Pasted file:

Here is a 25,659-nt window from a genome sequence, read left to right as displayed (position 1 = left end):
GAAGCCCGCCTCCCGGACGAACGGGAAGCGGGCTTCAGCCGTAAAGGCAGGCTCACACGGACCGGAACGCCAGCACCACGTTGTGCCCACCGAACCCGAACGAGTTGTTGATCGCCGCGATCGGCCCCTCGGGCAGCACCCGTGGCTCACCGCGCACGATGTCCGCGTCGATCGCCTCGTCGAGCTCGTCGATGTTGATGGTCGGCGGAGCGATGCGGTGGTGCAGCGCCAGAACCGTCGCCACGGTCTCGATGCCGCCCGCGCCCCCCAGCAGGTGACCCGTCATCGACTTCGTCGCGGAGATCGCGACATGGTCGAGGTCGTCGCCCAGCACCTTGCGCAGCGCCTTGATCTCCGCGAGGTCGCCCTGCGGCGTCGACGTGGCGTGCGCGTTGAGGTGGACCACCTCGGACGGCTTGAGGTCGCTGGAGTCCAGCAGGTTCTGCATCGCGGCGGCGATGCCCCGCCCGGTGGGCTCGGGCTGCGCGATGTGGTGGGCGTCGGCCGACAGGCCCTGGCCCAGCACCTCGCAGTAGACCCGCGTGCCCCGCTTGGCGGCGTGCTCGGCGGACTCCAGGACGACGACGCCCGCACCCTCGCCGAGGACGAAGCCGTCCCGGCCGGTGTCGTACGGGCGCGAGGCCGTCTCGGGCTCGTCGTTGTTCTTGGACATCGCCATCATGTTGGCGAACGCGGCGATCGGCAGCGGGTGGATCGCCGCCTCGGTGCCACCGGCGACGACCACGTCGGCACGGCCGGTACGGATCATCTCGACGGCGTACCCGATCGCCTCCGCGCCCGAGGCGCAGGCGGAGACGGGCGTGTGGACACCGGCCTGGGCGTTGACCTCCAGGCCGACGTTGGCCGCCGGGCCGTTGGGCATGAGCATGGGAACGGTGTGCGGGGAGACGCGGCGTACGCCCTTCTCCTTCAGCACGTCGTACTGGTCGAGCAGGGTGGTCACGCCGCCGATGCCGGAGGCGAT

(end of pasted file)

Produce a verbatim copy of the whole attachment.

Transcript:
Here is a 25,659-nt window from a genome sequence, read left to right as displayed (position 1 = left end):
GAAGCCCGCCTCCCGGACGAACGGGAAGCGGGCTTCAGCCGTAAAGGCAGGCTCACACGGACCGGAACGCCAGCACCACGTTGTGCCCACCGAACCCGAACGAGTTGTTGATCGCCGCGATCGGCCCCTCGGGCAGCACCCGTGGCTCACCGCGCACGATGTCCGCGTCGATCGCCTCGTCGAGCTCGTCGATGTTGATGGTCGGCGGAGCGATGCGGTGGTGCAGCGCCAGAACCGTCGCCACGGTCTCGATGCCGCCCGCGCCCCCCAGCAGGTGACCCGTCATCGACTTCGTCGCGGAGATCGCGACATGGTCGAGGTCGTCGCCCAGCACCTTGCGCAGCGCCTTGATCTCCGCGAGGTCGCCCTGCGGCGTCGACGTGGCGTGCGCGTTGAGGTGGACCACCTCGGACGGCTTGAGGTCGCTGGAGTCCAGCAGGTTCTGCATCGCGGCGGCGATGCCCCGCCCGGTGGGCTCGGGCTGCGCGATGTGGTGGGCGTCGGCCGACAGGCCCTGGCCCAGCACCTCGCAGTAGACCCGCGTGCCCCGCTTGGCGGCGTGCTCGGCGGACTCCAGGACGACGACGCCCGCACCCTCGCCGAGGACGAAGCCGTCCCGGCCGGTGTCGTACGGGCGCGAGGCCGTCTCGGGCTCGTCGTTGTTCTTGGACATCGCCATCATGTTGGCGAACGCGGCGATCGGCAGCGGGTGGATCGCCGCCTCGGTGCCACCGGCGACGACCACGTCGGCACGGCCGGTACGGATCATCTCGACGGCGTACCCGATCGCCTCCGCGCCCGAGGCGCAGGCGGAGACGGGCGTGTGGACACCGGCCTGGGCGTTGACCTCCAGGCCGACGTTGGCCGCCGGGCCGTTGGGCATGAGCATGGGAACGGTGTGCGGGGAGACGCGGCGTACGCCCTTCTCCTTCAGCACGTCGTACTGGTCGAGCAGGGTGGTCACGCCGCCGATGCCGGAGGCGAT